Distinct Edge Weights

Learn about the minimum spanning trees problem with distinct edge weights and its solution using various algorithms.

Suppose we are given a connected, undirected, weighted graph. This is a graph G=(V,E)G = (V, E) together with a function w:ERw: E \rightarrow \mathbb{R} that assigns a real weight w(e)w(e) to each edge ee, which may be positive, negative, or zero. This chapter describes several algorithms to find the minimum spanning tree of G\bold{G}, that is, the spanning tree TT that minimizes the function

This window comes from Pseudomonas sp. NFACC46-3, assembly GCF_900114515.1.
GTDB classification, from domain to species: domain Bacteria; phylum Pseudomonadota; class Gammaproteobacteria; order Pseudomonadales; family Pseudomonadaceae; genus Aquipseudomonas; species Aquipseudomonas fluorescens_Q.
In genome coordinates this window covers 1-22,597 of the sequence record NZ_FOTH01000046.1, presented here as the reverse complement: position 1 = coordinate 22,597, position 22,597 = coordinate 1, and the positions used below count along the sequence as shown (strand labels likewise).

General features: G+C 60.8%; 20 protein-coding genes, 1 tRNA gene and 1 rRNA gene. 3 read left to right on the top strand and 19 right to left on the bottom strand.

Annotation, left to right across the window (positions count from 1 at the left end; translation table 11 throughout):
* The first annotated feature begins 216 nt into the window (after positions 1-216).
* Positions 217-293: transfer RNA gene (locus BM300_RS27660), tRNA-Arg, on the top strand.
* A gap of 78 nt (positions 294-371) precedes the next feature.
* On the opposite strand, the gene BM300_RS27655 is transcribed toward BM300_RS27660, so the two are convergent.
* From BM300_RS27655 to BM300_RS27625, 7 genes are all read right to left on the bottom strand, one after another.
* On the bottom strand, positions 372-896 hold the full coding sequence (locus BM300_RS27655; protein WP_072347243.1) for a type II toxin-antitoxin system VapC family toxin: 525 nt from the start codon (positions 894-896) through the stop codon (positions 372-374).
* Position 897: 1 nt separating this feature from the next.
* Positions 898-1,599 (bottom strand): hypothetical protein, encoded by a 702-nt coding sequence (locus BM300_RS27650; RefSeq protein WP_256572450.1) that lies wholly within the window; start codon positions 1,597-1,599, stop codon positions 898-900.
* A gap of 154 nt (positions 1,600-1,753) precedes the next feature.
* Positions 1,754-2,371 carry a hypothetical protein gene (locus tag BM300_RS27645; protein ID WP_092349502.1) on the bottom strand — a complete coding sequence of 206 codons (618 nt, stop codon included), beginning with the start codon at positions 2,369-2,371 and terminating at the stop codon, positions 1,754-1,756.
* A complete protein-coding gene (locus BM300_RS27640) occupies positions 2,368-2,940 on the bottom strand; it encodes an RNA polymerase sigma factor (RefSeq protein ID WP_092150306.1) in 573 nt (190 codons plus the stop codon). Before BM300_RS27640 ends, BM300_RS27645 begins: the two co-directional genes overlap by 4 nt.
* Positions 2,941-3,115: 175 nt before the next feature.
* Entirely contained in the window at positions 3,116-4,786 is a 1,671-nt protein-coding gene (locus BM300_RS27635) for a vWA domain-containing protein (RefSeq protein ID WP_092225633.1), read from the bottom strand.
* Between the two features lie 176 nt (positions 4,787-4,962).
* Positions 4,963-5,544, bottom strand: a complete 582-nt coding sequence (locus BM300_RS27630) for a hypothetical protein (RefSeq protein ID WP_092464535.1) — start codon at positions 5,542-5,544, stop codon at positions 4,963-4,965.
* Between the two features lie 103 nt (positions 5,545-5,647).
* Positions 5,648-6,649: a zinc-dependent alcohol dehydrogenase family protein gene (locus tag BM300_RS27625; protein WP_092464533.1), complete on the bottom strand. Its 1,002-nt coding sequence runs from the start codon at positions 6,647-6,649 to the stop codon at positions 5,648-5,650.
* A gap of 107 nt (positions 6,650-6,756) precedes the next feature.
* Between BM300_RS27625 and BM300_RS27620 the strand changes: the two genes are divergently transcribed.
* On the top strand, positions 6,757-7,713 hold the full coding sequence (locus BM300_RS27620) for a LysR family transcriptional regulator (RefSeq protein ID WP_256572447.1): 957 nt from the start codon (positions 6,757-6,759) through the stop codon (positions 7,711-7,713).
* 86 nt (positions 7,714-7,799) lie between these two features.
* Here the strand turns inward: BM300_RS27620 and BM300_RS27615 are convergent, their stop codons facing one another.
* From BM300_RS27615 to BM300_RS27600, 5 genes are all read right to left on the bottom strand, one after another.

w(T):=e ε Tw(e).w(T):=\underset{e \space\varepsilon\space T}{\sum}w(e).

Distinct edge weights

An annoying subtlety in the problem statement is that weighted graphs can have more than one spanning tree with the same minimum weight; in particular, if every edge in GG has weight 11, then every spanning tree of GG is a minimum spanning tree, with weight V1V − 1. This ambiguity complicates the development of our algorithms; everything would be much simpler if we could simply assume that minimum spanning trees are unique.

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